SIBANYE Gold is to rellocate shares in terms of excess applications for its $1bn rights offer which was oversubscribed by nearly five times.
The precious metals firm said in an announcement today that it would reallocate 36 million shares following applications for its shares equivalent to 496% of the total rights issue. These shares were not taken up by a small portion of shareholders, quite often because they couldn’t follow their rights or were too slow to. They will be sold to shareholders who want to buy more than their initial allocation allowed.
Proceeds from the rights issue will be used to fund Sibanye’s $2.2bn takeover of US-based platinum and palladium miner, Stillwater Mining. The offer comes amid a soaring palladium price which was up as much as 7.9% on June 9 and is nearly the same value as platinum – a feat not matched since 2001.
“We are delighted that the rights offer has been such a success,” said Neal Froneman, CEO of Sibanye. “This is a substantial vote of confidence in the company and the Stillwater transaction,” he said.
The rights issue is not without its critics, however. Piet Viljoen, chairman of asset management company, RE:CM, said that using shares to finance significant acquisitions often “went backwards”.
“We think issuing equity to fund transactions is a very expensive form of acquisition currency,” he said. “They grow by issuing shares, but things can go backwards.”
Analysts said the rights issue – priced at R11.28 per share – represented a 60% discount to Sibanye’s close on May 18 of some R28.48/share. The counter-argument from Sibanye is that in exercising the rights shareholders retain their exposure to the company.
Sibanye has embarked on a roadshow for a $1bn bond which it will use to partly repay a $2.65bn bridging finance raised to finance the Stillwater deal which recently won shareholder support at Sibanye and Stillwater.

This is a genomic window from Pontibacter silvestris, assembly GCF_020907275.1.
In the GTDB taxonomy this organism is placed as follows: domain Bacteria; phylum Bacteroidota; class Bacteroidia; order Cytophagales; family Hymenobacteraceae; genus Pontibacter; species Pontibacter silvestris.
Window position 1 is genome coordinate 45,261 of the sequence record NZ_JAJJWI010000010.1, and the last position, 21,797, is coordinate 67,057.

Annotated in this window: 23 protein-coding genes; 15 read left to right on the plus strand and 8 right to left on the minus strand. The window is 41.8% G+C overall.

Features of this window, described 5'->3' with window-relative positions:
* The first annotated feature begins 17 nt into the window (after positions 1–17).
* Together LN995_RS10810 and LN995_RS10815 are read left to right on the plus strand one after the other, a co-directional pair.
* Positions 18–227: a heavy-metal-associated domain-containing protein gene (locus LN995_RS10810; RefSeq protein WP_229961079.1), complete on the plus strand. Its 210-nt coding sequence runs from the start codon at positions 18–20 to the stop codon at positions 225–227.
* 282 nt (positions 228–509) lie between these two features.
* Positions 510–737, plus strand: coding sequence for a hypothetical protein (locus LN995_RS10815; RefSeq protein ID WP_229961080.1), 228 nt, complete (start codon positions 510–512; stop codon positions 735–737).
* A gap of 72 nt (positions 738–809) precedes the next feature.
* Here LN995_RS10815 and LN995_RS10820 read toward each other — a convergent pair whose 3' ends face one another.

S&P Global Ratings recently assigned a preliminary B+ credit rating for the bond issue and gave it a positive outlook in terms of its strategy to become a global precious metals company.
Meanwhile, a strike at Sibanye’s Cooke gold and uranium operations west of Johannesburg has continued. The dispute, which is related to Sibanye’s efforts to stamp out illegal mining at the shafts, has resulted in the arrest of 178 illegal miners, according to a report by Reuters published on BusinessLive. Some 71 illegal miners had been arrested by June 9.
As a result of heightened tensions at the operations, there were reported threats and intimidation at the operations which resulted in 16 employees being “seriously assaulted” whilst attempting to report for work, the company said. Sibanye had increased security in the areas surrounding the mines and routes to the operations to protect employee safety.
“Illegal mining is a significant threat, not only to the safety of our employees and surrounding communities, but to the viability of operations,” said Wayne Robinson, CEO of Sibanye’s gold division.
“Despite adequate communication with employees and agreement with major unions, this strike action supports our view that there is significant collusion taking place through the industry that supports this illegal and dangerous activity,” he said.